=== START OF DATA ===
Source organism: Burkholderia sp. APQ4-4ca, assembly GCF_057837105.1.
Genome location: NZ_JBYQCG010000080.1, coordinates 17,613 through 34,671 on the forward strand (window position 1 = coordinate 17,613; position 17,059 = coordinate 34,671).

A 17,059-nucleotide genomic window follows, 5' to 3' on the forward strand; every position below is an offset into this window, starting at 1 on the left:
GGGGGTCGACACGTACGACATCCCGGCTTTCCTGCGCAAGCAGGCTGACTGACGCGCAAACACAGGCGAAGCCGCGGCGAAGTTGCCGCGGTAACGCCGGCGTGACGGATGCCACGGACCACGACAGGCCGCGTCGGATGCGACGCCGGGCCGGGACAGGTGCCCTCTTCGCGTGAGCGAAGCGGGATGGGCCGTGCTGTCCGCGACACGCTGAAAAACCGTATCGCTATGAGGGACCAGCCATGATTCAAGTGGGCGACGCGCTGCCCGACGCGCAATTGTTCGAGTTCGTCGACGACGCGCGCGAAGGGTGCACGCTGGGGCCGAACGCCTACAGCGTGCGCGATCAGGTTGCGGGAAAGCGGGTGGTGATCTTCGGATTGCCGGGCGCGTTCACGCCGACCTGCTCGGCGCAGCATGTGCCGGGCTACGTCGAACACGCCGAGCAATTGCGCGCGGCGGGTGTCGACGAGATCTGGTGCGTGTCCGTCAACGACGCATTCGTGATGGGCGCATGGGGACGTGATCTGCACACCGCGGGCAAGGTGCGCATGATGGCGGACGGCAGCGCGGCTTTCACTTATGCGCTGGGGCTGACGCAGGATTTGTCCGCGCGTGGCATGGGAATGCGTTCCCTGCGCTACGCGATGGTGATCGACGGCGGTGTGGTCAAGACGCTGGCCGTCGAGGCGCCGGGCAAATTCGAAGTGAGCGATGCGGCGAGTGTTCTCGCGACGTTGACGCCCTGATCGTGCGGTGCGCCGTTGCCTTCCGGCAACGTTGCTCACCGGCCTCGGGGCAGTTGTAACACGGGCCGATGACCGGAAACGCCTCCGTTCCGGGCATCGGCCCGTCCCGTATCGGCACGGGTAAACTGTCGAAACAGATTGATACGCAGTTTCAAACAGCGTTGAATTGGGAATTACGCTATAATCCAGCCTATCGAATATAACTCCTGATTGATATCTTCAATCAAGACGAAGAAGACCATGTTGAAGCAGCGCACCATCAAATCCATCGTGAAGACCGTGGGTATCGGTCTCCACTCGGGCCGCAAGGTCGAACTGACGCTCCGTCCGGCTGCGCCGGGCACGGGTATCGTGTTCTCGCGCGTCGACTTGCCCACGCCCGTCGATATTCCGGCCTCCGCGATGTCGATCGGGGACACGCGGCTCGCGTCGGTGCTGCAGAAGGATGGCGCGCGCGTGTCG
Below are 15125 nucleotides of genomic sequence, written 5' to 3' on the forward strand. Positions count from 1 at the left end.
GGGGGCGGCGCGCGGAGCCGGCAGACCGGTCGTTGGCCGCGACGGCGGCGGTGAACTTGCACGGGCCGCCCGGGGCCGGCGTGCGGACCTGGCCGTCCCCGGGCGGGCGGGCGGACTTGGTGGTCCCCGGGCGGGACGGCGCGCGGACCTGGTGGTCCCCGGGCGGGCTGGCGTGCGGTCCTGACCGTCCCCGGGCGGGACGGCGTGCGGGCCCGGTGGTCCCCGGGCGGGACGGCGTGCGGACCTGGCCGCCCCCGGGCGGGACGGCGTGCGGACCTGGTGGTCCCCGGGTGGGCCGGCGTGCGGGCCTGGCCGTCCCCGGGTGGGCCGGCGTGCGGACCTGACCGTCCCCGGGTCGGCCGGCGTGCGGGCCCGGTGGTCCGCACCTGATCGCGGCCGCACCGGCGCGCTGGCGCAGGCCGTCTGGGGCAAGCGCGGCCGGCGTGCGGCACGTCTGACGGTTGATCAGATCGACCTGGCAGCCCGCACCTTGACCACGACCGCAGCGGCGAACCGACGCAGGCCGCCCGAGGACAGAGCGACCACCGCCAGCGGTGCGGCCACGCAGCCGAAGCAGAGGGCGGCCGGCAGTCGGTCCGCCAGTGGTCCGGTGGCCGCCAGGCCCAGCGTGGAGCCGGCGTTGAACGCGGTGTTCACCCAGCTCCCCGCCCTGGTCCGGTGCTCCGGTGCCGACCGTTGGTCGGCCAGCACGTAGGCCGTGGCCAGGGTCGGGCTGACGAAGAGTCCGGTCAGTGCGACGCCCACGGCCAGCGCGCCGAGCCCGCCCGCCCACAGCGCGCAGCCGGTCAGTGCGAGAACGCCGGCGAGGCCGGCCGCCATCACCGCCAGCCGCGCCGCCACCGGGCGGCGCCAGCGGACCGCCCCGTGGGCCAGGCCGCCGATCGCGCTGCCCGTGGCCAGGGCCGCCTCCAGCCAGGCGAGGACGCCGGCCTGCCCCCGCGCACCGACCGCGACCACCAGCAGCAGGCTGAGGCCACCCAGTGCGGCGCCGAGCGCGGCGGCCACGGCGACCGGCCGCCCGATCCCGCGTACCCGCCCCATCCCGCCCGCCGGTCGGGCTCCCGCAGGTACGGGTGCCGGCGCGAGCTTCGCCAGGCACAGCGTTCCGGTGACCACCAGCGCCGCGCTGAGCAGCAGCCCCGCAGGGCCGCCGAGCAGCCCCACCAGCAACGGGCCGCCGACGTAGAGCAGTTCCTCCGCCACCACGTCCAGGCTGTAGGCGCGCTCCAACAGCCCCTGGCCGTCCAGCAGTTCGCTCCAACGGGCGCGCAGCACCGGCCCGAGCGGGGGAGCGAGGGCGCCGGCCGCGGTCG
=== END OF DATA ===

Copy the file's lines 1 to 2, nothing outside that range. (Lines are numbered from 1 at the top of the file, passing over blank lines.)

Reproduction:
Source organism: Burkholderia sp. APQ4-4ca, assembly GCF_057837105.1.
Genome location: NZ_JBYQCG010000080.1, coordinates 17,613 through 34,671 on the forward strand (window position 1 = coordinate 17,613; position 17,059 = coordinate 34,671).